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Article

Integrating Meteorological Forcing from Ground Observations and MSWX Dataset for Streamflow Prediction under Multiple Parameterization Scenarios

by 1,2 and 1,*
1
Department of Civil Engineering, Eskisehir Technical University, Eskisehir 26555, Turkey
2
Department of Hydraulics and Hydraulic Structures, Faculty of Water Resources and Environmental Engineering, Kabul Polytechnic University, Kabul 1010, Afghanistan
*
Author to whom correspondence should be addressed.
Water 2022, 14(17), 2721; https://doi.org/10.3390/w14172721
Received: 20 July 2022 / Revised: 17 August 2022 / Accepted: 27 August 2022 / Published: 1 September 2022

Abstract

:
Precipitation and near-surface air temperatures are significant meteorological forcing for streamflow prediction where most basins are partially or fully data-scarce in many parts of the world. This study aims to evaluate the consistency of MSWXv100-based precipitation, temperatures, and estimated potential evapotranspiration (PET) by direct comparison with observed measurements and by utilizing an independent combination of MSWXv100 dataset and observed data for streamflow prediction under four distinct scenarios considering model parameter and output uncertainties. Initially, the model is calibrated/validated entirely based on observed data (Scenario 1), where for the second calibration/validation, the observed precipitation is replaced by MSWXv100 precipitation and the daily observed temperature and PET remained unchanged (Scenario 2). Furthermore, the model calibration/validation is done by considering observed precipitation and MSWXv100-based temperature and PET (Scenario 3), and finally, the model is calibrated/validated entirely based on the MSWXv100 dataset (Scenario 4). The Kling–Gupta Efficiency (KGE) and its components (correlation, ratio of bias, and variability ratio) are utilized for direct comparison, and the Hanssen–Kuiper (HK) skill score is employed to evaluate the detectability strength of MSWXv100 precipitation for different precipitation intensities. Moreover, the hydrologic utility of MSWXv100 dataset under four distinct scenarios is tested by exploiting a conceptual rainfall-runoff model under KGE and Nash–Sutcliffe Efficiency (NSE) metrics. The results indicate that each scenario depicts high streamflow reproducibility where, regardless of other meteorological forcing, utilizing observed precipitation (Scenario 1 and 3) as one of the model inputs, shows better model performance (KGE = 0.85) than MSWXv100-based precipitation, such as Scenario 2 and 4 (KGE = 0.78–0.80).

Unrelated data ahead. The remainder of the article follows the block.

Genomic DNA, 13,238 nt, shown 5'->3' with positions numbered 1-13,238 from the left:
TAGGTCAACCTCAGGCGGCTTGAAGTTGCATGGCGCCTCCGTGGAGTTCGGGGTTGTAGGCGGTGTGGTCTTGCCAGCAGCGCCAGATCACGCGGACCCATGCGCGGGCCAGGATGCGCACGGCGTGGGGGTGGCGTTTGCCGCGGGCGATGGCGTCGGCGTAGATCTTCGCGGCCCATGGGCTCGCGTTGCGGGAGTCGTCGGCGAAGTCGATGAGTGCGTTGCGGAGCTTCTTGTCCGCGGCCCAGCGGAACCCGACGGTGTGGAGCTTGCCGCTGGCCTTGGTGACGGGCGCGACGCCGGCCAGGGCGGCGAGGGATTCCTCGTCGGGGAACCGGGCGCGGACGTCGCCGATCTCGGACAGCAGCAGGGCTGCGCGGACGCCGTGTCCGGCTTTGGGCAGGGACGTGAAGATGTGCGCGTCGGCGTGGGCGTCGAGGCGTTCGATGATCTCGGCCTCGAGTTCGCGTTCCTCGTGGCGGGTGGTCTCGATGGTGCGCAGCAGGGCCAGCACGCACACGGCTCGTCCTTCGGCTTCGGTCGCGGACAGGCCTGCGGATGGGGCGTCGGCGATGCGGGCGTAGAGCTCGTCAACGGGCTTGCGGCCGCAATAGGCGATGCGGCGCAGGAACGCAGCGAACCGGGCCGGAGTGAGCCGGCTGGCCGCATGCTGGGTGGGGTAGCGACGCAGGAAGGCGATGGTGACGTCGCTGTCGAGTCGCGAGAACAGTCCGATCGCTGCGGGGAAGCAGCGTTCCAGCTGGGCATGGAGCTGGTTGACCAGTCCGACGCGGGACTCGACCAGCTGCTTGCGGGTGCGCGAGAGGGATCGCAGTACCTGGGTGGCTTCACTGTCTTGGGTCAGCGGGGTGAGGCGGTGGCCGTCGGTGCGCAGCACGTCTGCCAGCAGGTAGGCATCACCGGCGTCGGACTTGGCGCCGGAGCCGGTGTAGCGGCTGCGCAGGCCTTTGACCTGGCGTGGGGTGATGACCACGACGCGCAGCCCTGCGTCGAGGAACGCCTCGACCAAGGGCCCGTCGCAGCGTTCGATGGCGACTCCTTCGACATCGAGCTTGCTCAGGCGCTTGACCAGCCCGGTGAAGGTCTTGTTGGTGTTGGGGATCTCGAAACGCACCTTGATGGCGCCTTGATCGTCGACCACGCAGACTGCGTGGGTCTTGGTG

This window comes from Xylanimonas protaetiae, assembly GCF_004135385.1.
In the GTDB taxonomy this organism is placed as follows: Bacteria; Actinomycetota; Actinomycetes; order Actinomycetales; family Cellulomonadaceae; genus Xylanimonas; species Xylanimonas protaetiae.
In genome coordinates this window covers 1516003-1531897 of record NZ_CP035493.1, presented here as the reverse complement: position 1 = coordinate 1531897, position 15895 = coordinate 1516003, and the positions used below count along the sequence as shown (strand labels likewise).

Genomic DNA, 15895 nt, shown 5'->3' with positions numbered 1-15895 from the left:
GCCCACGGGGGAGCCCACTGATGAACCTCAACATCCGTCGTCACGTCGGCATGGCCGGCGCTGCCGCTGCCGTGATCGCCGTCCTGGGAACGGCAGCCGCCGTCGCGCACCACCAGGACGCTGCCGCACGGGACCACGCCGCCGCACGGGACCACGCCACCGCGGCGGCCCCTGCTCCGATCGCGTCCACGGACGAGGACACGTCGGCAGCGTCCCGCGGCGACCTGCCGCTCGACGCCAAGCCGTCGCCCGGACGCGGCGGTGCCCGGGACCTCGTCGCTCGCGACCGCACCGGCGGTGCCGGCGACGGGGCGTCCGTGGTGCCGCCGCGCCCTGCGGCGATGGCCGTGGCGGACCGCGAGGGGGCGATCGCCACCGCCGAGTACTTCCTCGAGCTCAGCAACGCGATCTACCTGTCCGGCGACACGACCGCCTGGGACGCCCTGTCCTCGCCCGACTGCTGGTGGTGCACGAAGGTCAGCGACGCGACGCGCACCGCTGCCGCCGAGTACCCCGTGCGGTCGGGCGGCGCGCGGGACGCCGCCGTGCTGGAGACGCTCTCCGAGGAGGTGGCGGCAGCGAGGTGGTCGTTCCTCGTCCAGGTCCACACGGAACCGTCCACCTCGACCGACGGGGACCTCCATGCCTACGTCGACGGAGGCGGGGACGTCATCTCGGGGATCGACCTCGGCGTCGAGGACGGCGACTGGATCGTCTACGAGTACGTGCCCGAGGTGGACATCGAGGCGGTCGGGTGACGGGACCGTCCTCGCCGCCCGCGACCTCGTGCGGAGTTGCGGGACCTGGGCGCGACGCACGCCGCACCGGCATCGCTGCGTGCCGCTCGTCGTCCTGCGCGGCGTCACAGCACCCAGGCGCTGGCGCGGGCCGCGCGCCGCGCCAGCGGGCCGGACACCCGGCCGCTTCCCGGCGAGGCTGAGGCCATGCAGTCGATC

1. Introduction

Precipitation and near-surface air temperature datasets with high spatial and temporal resolutions are crucial for many hydroclimatic studies such as hydrology, meteorology, agriculture, natural resources management, energy systems, hydrologic modeling, and risk assessment [1,2]. Moreover, air temperature variation plays a significant role in forming different precipitation patterns, which is essential for climate change studies and has high control on snowmelt and accumulation dynamics over snow-dominant regions, which causes seasonal streamflow regime oscillation [3,4,5]. Traditionally, air temperature is measured with a standard meteorological shelter placed 2 m above the ground [6] and the amount of precipitation is estimated by rain gauges located above the ground level [7,8]. However, denser meteorological stations are required to capture the spatio-temporal variability of precipitation and air temperature, presenting reliable weather observation over a region. Similarly, topographic complexity of highly elevated regions, cost of installation and maintenance, limitations in data-sharing policy, and potential hydro-political tensions for transboundary river basins have been a great challenge for accurate weather observation in recent decades [9,10,11,12]. Furthermore, full or partial shortcomings of weather data observation often limited hydrological prediction in an ungauged basin (PUB) [13]. Therefore, an additional effort is needed to collect data if financial support is available or to explore alternative data sources that are more feasible. Hence, gridded weather datasets from numerous sources such as satellite and numerical weather prediction models’ output are a kind of alternative to filling data scarcity over a particular region.